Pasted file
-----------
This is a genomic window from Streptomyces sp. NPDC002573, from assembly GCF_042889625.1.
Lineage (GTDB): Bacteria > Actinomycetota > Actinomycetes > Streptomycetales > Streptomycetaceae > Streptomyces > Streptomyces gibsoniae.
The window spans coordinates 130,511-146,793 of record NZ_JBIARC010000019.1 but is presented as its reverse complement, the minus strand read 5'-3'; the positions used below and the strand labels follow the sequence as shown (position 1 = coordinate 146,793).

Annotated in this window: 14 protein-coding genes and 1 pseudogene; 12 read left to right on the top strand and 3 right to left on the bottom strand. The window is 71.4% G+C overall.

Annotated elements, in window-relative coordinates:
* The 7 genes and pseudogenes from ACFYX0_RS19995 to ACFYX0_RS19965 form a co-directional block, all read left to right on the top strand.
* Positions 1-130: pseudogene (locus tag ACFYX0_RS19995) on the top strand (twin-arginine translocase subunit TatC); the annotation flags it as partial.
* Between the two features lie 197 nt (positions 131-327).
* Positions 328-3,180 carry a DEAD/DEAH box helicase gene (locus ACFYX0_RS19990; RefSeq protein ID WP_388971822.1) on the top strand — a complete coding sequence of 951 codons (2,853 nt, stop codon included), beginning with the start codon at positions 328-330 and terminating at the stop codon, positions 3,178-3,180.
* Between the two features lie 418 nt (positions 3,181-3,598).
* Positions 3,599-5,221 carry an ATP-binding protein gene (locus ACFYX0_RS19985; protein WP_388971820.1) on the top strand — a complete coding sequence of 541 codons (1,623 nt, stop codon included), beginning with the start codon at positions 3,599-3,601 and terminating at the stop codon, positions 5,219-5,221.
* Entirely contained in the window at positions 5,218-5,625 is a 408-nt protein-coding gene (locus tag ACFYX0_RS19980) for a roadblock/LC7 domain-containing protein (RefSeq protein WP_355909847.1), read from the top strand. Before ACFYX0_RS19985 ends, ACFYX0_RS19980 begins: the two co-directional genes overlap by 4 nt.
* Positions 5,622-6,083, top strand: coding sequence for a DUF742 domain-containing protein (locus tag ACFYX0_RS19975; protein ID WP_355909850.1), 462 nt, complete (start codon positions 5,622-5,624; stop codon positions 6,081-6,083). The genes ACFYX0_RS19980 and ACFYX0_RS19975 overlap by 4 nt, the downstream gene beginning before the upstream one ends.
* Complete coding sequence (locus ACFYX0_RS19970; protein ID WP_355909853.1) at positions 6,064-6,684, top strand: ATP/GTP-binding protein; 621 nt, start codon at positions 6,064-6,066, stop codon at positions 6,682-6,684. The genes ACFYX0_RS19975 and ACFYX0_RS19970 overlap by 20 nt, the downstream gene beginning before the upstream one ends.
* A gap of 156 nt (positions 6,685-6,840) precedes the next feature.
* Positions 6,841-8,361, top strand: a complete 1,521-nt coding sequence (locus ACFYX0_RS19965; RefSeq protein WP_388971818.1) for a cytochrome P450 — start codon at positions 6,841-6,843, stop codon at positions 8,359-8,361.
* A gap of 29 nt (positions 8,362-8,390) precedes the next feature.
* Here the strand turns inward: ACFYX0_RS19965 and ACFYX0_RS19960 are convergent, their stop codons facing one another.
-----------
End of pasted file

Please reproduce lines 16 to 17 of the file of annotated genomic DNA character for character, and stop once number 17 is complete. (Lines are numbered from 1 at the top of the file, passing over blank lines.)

* Positions 6,841-8,361, top strand: a complete 1,521-nt coding sequence (locus ACFYX0_RS19965; RefSeq protein WP_388971818.1) for a cytochrome P450 — start codon at positions 6,841-6,843, stop codon at positions 8,359-8,361.
* A gap of 29 nt (positions 8,362-8,390) precedes the next feature.